US preacher admits Rapture prediction 'wrong'
Saturday 10 March 2012
A US preacher who spent millions last year to publicize his message of impending global destruction has for the first time acknowledged his apocalyptic prophecy was wrong.
In a letter posted on his independent ministry's site on Thursday, 90-year-old Harold Camping told his followers he has no evidence the world will end anytime soon, and he isn't interested in considering future dates.
"We realize that many people are hoping they will know the date of Christ's return," Camping wrote. "We humbly acknowledge we were wrong about the timing."
Camping's Family Radio International continues its broadcasts from the nonprofit's headquarters in a squat building near the Oakland airport. In recent years, the organization spent millions of dollars — some of it from donations made by followers — putting up thousands of billboards plastered with the Judgment Day message.
After global cataclysm didn't occur on May 21 as he had originally forecast, Camping revised his prophecy, saying he had been off by five months.
Followers were crestfallen in May when the Rapture did not occur, particularly those who had quit their jobs or donated some of their retirement savings or college funds for the more than 5,000 billboards and 20 recreational vehicles plastered with the Judgment Day message.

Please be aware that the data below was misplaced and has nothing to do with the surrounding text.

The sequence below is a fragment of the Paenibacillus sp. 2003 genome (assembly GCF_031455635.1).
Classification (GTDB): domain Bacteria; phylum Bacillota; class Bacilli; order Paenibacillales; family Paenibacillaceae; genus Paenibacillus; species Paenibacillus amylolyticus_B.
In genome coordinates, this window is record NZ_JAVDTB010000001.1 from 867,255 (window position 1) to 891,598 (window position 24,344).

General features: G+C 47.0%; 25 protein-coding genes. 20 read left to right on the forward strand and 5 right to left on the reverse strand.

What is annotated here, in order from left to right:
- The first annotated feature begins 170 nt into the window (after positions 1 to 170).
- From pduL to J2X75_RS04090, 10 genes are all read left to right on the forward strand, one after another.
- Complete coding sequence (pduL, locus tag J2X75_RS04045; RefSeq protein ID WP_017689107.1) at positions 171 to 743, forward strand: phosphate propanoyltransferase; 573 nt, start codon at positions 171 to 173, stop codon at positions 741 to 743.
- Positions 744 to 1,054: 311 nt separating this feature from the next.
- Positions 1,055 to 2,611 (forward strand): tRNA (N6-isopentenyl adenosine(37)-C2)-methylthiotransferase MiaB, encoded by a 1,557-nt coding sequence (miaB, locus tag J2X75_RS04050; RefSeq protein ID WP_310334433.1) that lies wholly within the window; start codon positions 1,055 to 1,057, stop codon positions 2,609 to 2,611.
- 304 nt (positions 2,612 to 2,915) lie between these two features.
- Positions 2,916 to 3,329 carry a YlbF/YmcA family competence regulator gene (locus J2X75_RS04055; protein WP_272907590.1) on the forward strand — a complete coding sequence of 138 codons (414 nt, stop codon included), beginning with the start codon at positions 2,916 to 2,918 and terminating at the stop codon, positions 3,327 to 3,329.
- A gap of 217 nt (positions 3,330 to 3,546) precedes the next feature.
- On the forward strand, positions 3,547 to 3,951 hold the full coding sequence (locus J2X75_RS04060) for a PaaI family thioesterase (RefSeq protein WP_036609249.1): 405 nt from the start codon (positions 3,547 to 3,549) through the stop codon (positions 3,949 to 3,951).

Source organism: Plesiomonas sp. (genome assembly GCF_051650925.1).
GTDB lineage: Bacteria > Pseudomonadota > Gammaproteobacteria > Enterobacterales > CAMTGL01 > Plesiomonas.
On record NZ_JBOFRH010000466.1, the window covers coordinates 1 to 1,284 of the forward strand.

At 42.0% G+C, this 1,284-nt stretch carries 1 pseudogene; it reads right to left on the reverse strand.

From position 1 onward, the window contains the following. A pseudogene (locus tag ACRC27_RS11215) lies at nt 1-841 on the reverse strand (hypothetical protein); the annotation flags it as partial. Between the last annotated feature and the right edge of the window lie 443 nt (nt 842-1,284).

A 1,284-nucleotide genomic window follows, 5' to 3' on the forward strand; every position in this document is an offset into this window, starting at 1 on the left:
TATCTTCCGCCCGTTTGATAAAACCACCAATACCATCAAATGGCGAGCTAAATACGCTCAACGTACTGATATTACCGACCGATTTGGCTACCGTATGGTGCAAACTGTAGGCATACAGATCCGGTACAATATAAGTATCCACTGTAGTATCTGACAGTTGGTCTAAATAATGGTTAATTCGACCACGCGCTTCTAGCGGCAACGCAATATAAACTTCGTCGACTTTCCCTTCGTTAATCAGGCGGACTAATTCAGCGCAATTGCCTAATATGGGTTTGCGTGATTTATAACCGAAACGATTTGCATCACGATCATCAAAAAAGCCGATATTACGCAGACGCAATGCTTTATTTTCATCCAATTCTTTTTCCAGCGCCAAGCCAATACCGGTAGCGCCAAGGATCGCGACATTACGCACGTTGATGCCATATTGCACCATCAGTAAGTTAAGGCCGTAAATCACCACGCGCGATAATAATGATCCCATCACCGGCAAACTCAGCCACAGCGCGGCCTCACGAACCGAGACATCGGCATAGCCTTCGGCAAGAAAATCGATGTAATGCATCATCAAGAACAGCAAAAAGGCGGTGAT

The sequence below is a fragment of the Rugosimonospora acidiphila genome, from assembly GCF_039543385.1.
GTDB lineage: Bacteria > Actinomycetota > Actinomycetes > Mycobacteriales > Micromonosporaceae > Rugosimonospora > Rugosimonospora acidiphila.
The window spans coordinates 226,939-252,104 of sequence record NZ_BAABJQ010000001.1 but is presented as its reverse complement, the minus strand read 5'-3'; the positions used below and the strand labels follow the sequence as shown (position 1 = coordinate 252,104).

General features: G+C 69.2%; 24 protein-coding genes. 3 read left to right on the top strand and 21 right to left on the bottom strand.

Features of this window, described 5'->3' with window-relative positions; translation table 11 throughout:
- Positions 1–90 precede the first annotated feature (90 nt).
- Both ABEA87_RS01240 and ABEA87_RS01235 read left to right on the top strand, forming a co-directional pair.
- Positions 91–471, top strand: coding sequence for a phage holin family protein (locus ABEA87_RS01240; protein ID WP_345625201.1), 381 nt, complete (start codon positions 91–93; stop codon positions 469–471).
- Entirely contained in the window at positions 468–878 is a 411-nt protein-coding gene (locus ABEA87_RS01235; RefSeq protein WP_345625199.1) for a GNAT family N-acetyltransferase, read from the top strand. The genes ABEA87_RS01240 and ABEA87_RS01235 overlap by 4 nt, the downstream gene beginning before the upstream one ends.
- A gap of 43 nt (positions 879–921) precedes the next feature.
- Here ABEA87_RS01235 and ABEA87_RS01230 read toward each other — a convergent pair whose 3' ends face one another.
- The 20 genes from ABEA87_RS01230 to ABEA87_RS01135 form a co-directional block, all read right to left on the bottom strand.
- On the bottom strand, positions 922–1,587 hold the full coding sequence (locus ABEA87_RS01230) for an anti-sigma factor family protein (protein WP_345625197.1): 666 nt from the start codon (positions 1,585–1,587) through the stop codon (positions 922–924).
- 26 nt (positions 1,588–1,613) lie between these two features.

Camping was later hospitalized after suffering a mild stroke, but continued spreading the word that natural disasters would destroy the globe through his website and his weekly "Open Forum" radio show.
Thursday, Camping alerted his flock that he had stopped looking for new dates, and would concentrate on deepening his faith through rereading the Scriptures.
"God has humbled us through the events of May 21," he wrote. "We must also openly acknowledge that we have no new evidence pointing to another date for the end of the world. Though many dates are circulating, Family Radio has no interest in even considering another date."
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